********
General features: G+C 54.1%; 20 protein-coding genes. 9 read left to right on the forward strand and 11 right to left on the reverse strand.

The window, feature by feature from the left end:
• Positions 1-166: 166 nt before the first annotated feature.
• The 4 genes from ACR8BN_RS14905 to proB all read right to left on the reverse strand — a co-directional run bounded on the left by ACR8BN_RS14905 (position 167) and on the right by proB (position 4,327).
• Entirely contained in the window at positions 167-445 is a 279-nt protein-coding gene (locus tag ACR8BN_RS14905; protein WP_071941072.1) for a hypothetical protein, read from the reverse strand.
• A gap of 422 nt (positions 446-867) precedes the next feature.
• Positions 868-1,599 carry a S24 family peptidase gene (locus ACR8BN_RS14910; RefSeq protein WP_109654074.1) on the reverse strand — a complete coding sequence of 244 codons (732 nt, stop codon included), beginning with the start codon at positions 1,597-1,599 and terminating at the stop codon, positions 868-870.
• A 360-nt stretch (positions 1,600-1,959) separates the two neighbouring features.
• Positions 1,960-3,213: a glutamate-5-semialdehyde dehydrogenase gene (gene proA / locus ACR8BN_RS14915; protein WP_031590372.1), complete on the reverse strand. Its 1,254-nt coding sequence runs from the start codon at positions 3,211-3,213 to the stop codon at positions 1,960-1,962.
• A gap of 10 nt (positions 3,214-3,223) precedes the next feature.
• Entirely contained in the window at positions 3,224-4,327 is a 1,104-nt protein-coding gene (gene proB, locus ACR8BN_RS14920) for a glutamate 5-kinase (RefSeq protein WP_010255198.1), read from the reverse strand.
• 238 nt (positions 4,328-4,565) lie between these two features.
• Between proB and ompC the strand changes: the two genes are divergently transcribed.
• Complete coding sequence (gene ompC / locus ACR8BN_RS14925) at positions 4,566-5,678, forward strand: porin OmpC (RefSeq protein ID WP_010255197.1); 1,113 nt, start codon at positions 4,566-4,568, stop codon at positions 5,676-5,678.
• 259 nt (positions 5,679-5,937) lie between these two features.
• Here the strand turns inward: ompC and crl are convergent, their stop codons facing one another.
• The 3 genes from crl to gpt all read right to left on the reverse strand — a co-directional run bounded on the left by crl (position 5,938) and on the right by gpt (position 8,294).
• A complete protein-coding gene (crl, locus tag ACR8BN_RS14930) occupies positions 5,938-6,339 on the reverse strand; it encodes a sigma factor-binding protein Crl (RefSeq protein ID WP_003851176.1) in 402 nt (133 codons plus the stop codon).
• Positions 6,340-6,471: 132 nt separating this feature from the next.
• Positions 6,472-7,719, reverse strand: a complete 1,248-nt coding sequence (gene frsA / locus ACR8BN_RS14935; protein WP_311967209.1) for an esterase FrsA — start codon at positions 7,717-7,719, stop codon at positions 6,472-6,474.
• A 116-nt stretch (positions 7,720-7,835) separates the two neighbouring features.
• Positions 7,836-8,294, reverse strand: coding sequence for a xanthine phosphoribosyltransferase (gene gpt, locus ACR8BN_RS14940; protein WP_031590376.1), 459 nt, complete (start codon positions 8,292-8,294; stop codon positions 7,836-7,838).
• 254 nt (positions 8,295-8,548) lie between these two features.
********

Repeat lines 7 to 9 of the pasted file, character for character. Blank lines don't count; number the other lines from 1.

• Positions 868-1,599 carry a S24 family peptidase gene (locus ACR8BN_RS14910; RefSeq protein WP_109654074.1) on the reverse strand — a complete coding sequence of 244 codons (732 nt, stop codon included), beginning with the start codon at positions 1,597-1,599 and terminating at the stop codon, positions 868-870.
• A 360-nt stretch (positions 1,600-1,959) separates the two neighbouring features.
• Positions 1,960-3,213: a glutamate-5-semialdehyde dehydrogenase gene (gene proA / locus ACR8BN_RS14915; protein WP_031590372.1), complete on the reverse strand. Its 1,254-nt coding sequence runs from the start codon at positions 3,211-3,213 to the stop codon at positions 1,960-1,962.